09:00 AM

Time for dry January?

A new year is a chance to reflect on our relationship with alcohol and other substances

by MOLAP Director Anne Chambers, LCSW 

Many of us reconsider our relationship with alcohol or other substances at some point. Reasons vary and are highly personal, such as making health changes, focusing on fitness, being sick and tired of feeling sick and tired, responding to an unfortunate event, or hoping to please someone you love. Opportunities like “Dry January” and “Sober October” are chances to reflect on our relationship with alcohol and other substances; reset; and consider taking additional steps. There’s something appealing about the clear start dates, the chance to start fresh, and the possibility that someone you know might be trying it, too.  

Recent research regarding lawyer well-being suggests that risky drinking has been on the rise. Patrick Krill, JD, and Justin Anker, MD, with the Department of Psychiatry and Behavioral Sciences at the University of Minnesota recently released the results of a survey taken in 2020. They randomly sampled members of the California Lawyers Association and the DC Bar, with a final sample size of 2,864 employed, practicing lawyers. The found that a significantly higher proportion of women lawyers engaged in risky drinking. In total, 56% of women reported risky drinking compared to 46% of men. In addition, 34% of women reported hazardous drinking compared to 25% of men. Factors that seem to impact substance use included workplace permissiveness toward alcohol and the impact of the pandemic. Male lawyers who reported increased drinking to deal with the impact of COVID-19-related stress were four times more likely to be drinking at hazardous levels; women who reported doing so were seven times more likely. The authors noted this may be an early warning sign since drinking to cope with negative emotions and anxiety can increase the risk of alcohol dependence.  

If you’re thinking about making changes in your substance use, here are some things to consider: 

  • Setting a quit date and sharing it builds accountability and offers opportunities for support.  
  • Substance screening invites reflection about the frequency, volume, and impact of substance use in your life. It also helps clarify reasons to reset and can strengthen readiness for change.  
  • Benefits of long-term sobriety include better focus, more time for work and leisure, health benefits, and greater productivity.  
  • Short-term challenges may inspire further steps. 

Challenges of early sobriety:

  • Problems that have been unnoticed may surface and require attention.  
  • Resetting may call for changes in playmates and playgrounds.  
  • Complacency.  
  • Short-term challenges seem simple at first; maintaining gains can be harder.  

Change is not linear. Motivational interviewing, developed by Miller and Rollnick, conceptualized these stages of change:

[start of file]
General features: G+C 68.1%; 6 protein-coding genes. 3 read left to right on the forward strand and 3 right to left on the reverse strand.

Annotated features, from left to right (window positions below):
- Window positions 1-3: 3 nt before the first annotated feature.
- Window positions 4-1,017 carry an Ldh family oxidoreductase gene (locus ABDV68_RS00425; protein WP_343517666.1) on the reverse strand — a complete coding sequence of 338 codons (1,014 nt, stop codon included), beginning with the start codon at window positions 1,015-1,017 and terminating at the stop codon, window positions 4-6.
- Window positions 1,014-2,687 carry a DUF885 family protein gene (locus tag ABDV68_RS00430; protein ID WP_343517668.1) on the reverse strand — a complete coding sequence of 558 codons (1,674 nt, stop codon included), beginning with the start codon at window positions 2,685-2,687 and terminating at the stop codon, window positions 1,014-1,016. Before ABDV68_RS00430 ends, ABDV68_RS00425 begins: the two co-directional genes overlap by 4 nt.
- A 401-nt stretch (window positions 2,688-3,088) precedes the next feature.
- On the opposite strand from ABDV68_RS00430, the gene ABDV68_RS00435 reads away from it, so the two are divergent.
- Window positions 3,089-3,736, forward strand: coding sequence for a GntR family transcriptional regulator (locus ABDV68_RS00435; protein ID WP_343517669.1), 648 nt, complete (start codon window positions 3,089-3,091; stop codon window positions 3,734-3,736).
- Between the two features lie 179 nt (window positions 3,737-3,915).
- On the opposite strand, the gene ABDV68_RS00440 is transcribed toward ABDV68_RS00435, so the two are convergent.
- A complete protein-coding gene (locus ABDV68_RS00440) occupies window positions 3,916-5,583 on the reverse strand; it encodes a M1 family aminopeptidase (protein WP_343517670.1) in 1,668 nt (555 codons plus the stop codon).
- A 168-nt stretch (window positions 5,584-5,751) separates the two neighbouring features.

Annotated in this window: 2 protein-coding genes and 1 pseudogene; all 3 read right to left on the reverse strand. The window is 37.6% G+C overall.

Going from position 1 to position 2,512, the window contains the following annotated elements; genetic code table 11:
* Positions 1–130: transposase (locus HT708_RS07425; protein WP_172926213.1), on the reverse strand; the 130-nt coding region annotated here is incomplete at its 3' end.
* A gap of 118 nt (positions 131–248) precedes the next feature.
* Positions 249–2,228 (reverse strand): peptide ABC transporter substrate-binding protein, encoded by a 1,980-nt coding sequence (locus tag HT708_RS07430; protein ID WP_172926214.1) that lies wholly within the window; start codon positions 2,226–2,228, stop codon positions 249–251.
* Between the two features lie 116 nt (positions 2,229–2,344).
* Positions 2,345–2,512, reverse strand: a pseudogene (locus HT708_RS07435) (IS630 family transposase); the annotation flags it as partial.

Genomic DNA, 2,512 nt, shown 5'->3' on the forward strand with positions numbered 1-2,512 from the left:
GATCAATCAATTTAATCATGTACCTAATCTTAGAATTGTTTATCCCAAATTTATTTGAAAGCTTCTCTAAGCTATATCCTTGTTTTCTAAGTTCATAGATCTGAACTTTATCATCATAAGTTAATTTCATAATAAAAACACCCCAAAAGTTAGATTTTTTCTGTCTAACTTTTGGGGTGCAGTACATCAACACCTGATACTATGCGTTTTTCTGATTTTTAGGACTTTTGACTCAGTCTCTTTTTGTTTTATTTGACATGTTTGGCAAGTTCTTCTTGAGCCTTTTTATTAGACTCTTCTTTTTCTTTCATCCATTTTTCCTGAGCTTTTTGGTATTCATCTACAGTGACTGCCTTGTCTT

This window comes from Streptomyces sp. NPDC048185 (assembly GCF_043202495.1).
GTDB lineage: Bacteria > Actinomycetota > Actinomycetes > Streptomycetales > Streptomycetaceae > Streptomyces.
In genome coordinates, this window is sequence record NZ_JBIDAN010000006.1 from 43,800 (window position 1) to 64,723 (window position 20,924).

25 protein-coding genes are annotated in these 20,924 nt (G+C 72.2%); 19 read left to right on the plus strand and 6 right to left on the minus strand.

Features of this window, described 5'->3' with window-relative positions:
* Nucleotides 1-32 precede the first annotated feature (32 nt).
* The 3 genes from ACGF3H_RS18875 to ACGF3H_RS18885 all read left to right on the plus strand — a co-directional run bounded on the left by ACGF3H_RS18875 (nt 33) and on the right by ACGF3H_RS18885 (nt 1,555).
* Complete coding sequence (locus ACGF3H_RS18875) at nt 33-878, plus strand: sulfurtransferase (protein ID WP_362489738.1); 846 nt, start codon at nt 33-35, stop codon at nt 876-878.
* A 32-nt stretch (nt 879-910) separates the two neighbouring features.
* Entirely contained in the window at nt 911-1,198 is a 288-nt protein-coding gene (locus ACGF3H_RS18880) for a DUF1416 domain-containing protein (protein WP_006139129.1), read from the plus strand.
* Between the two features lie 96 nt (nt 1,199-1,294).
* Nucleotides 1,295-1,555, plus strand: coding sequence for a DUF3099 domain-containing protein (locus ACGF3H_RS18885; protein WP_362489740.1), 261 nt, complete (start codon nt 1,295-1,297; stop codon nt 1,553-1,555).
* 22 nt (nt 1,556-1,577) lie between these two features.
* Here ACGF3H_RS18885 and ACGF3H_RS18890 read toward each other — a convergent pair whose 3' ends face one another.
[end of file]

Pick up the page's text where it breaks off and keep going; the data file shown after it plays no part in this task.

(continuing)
• Precontemplation – not thinking about change, doesn’t see the behavior as a concern, and may be defensive when pressed for change 
  • Contemplation – involves ambivalence, thinking about making changes, and starting to see the issue as a concern 
  • Preparation – assessing the pros and cons of the behavior, committing to change, and building a plan 
  • Action – taking steps, seeing self as responsible for change, seeking help or support as needed 
  • Maintenance – making changes for six months or more, working on continuous improvement, following up to build new habits  

Getting support can make an impact. Here are a few resources:  

  • The Missouri Lawyers’ Assistance Program at www.mobar.org/molap can offer peer support volunteer connections on request.  
  • You don’t have to go it alone. Peer support can offer meaningful fellowship and support positive long-term outcomes.  
  • Seeking inspiration? Check out the ABA Voices of Recovery series here and a message from MOLAP here.
  • Model policies for law firms are available through MOLAP.
  • Intervention information is available here.

If you’d like support in making changes, call the Missouri Lawyers’ Assistance Program at 1-800-688-7859 for free, confidential assistance. We’re here to help! 


Anker, Justin, MD and Krill, Patrick, JD. “Stress, Drink, Leave: An Examination of Gender-Specific Factors for Mental Health Problems and Attrition among Licensed Attorneys,” PLOS ONE,16(5), May 12, 2021.  

Hartney, Elizabeth, BSc, MSc, MA, PhD. “The Stages of Change Model of Overcoming Addiction,” www.verywellmind.com, 9/16/2022.  

Editorial. Motivational Interviewing: Stages of Change. www.recoveryfirst.org/motivational-interviewing/, 5/26/2022.  

Jorandby, Lantee, MD, reviewed by Drevitch, Gary. Why Recognizing Pre-Addiction Could Save Lives, https://www.cnn.com/2022/12/18/health/alcohol-treatment-options-lisa-ling-wellness/index.html, 8/2/2022.  

Lamotte, Sandee. Pandemic Fueled Alcohol Abuse, Especially Among Women, but there are treatment options, https://www.cnn.com/2022/12/18/health/alcohol-treatment-options-lisa-ling-wellness/index.html, 12/18/2022.   

Miller, William R, and Rollnick, Stephen. Motivational Interviewing: Preparing People for Change, 2nd Edition, Guilford Publications, New York, NY, 2002.